A new type of LED could lead to cheaper, brighter lights as well as mass produced displays thanks to a team of Florida State University materials researchers. The organic-inorganic LED hybrid is made of a class of materials called organometal halide perovskites. Perovskites have the same type of crystal structure as calcium titanium oxide.
After months of experiments using synthetic chemistry to make the class of material perform better than initial tests suggested, researchers were surprised to discover the material glowed exceptionally bright. It measured at about 10,000 candelas per square meter or about 25 times brighter than a computer screen and displayed remarkable stability.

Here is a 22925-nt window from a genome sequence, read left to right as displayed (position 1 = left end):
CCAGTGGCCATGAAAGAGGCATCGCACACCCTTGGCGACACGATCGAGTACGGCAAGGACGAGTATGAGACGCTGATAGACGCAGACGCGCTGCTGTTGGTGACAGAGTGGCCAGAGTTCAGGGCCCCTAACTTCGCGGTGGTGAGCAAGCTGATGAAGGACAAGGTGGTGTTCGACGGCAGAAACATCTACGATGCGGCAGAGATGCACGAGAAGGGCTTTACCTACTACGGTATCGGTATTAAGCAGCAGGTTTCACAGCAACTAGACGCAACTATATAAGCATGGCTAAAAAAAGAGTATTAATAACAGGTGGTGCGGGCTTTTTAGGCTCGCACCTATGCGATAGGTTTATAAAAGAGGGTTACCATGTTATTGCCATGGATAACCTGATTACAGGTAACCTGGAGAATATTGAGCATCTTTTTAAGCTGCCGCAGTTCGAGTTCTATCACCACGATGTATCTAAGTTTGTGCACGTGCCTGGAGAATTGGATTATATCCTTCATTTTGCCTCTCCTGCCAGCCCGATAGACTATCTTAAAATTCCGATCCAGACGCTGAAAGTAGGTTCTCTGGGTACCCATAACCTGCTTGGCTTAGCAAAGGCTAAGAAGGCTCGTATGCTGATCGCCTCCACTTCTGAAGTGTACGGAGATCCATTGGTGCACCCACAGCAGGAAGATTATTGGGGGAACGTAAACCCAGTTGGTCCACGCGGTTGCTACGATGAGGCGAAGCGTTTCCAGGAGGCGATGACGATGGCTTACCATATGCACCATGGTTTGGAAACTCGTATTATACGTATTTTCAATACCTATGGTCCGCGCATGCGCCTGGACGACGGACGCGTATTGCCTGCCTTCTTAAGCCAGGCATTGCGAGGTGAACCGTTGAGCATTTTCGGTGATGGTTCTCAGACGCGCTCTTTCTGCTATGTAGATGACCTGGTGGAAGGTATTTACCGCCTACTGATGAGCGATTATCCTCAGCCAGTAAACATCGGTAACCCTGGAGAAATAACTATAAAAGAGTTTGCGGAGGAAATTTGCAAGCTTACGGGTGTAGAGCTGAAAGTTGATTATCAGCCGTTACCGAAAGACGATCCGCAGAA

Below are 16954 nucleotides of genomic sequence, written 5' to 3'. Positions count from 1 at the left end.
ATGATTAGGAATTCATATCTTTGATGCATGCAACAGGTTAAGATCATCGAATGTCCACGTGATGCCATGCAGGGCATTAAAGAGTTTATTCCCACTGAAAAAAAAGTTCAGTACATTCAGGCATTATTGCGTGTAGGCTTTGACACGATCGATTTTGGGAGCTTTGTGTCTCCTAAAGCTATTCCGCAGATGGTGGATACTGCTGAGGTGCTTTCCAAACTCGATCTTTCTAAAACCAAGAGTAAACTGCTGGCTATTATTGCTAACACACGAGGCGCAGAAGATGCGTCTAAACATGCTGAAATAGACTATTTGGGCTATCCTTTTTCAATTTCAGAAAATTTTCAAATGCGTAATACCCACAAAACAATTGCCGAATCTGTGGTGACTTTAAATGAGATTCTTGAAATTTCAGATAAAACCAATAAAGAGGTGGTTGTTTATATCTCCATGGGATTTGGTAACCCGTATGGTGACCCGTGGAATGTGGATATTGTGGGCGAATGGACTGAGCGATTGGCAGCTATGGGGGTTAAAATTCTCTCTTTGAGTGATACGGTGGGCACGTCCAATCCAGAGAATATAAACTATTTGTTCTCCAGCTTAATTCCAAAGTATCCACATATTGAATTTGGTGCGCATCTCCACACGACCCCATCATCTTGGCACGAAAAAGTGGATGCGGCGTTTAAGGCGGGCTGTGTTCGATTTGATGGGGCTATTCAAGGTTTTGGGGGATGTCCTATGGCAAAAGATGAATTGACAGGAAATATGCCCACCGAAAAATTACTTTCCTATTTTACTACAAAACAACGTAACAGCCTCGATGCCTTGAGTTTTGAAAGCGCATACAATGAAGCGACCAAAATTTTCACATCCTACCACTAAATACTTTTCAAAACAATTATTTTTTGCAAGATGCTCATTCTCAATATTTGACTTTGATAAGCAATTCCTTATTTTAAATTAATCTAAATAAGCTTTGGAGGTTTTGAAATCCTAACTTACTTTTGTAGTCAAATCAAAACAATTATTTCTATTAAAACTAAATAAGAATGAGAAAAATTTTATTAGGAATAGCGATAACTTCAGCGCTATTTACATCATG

The findings, published in Advanced Materials, are advantageous for industry as the earth abundant material can be processed in an economic way, which until now has been one of the major obstacles to LED advancement despite their heralded energy-savings.